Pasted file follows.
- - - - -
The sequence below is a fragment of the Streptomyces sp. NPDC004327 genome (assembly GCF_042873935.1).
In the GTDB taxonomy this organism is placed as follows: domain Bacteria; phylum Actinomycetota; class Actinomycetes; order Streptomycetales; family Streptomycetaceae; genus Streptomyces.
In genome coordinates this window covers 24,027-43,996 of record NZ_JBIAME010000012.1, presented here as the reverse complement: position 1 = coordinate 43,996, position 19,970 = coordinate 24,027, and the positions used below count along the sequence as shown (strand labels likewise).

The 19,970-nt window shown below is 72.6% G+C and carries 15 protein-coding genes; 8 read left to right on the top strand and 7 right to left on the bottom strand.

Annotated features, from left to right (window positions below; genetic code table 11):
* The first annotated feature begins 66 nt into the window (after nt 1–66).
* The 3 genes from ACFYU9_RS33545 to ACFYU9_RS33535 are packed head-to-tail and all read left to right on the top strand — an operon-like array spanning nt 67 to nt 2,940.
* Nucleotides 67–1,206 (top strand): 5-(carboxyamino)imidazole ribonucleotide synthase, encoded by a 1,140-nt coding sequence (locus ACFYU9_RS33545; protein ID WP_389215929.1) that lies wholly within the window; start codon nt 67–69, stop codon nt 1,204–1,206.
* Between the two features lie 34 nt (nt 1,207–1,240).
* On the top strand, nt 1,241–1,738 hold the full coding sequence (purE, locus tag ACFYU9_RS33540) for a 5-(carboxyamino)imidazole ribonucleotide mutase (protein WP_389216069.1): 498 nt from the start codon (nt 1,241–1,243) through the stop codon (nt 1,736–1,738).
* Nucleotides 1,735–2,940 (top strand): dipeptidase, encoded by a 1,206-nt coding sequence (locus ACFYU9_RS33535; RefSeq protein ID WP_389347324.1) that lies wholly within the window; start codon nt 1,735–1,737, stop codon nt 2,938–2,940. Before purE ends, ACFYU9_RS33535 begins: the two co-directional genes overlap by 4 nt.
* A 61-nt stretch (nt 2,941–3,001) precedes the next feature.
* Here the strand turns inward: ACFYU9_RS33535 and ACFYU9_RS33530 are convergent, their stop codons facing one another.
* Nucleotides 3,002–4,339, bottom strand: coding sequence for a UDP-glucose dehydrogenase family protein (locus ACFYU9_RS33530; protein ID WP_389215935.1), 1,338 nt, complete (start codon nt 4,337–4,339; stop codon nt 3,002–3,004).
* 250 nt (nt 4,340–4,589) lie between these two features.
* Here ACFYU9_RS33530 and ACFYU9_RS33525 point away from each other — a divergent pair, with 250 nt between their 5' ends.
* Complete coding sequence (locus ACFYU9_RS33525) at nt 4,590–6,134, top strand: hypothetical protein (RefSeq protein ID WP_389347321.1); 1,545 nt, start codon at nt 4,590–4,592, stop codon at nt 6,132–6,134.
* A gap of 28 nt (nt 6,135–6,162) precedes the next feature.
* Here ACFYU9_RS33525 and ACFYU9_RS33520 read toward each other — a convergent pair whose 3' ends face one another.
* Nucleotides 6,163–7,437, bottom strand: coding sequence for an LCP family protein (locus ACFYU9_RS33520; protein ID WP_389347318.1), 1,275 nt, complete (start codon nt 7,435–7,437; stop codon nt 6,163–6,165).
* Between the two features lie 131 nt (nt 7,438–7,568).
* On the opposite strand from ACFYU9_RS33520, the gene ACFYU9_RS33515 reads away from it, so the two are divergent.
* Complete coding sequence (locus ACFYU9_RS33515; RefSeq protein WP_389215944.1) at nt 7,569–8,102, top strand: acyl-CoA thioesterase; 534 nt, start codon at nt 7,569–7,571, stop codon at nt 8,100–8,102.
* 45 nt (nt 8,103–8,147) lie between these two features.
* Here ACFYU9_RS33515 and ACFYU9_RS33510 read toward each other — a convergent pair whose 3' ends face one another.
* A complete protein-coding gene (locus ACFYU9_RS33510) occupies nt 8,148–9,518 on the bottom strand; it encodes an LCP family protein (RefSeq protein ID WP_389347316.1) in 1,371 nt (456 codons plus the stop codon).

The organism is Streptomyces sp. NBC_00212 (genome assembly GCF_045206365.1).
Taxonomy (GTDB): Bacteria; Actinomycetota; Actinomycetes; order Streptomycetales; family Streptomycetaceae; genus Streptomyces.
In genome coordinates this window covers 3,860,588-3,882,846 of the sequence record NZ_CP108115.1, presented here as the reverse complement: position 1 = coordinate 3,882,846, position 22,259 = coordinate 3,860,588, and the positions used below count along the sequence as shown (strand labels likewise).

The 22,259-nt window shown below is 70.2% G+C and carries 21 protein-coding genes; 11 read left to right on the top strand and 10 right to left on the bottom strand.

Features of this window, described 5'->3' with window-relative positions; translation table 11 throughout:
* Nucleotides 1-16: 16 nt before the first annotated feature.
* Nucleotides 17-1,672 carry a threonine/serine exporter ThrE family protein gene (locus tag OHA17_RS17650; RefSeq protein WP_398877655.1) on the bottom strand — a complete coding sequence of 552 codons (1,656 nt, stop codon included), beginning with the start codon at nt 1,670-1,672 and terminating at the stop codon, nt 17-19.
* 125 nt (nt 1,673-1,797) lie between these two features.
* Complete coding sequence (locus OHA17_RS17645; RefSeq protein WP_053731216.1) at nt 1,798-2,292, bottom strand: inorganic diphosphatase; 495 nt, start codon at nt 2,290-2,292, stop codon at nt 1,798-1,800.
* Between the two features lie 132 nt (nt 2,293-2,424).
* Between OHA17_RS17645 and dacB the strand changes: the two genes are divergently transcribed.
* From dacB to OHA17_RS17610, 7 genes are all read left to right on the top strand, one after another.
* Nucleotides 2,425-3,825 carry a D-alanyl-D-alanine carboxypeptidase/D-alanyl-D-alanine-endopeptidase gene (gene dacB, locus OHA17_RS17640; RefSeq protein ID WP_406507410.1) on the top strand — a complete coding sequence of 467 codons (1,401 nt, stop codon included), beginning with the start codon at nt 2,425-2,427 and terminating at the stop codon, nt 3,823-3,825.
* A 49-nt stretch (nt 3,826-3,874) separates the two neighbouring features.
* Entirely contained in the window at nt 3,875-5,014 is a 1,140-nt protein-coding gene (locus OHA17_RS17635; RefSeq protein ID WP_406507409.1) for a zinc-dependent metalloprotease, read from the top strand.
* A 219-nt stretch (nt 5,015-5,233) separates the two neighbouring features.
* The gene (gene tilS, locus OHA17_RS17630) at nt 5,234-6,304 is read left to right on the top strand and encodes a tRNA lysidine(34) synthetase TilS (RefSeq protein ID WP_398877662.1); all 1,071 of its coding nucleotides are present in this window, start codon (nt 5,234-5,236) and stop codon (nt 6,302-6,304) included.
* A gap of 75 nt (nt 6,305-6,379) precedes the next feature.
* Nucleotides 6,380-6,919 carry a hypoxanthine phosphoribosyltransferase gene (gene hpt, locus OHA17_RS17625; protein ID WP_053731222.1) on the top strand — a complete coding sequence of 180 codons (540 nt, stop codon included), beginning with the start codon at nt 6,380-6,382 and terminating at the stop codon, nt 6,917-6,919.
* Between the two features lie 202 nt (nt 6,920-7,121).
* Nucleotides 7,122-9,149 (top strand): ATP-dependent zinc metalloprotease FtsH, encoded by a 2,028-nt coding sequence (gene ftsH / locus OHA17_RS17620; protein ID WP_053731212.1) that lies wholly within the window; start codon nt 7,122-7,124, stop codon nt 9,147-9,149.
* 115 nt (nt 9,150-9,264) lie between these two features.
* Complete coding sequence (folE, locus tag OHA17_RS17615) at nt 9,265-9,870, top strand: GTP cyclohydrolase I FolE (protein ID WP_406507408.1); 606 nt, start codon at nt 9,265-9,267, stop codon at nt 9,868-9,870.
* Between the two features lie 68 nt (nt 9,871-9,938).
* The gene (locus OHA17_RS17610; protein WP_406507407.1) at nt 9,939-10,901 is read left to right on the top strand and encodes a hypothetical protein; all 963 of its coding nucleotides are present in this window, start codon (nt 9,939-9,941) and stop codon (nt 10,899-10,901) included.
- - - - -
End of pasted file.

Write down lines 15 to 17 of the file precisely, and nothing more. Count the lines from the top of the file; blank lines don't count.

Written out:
* 250 nt (nt 4,340–4,589) lie between these two features.
* Here ACFYU9_RS33530 and ACFYU9_RS33525 point away from each other — a divergent pair, with 250 nt between their 5' ends.
* Complete coding sequence (locus ACFYU9_RS33525) at nt 4,590–6,134, top strand: hypothetical protein (RefSeq protein ID WP_389347321.1); 1,545 nt, start codon at nt 4,590–4,592, stop codon at nt 6,132–6,134.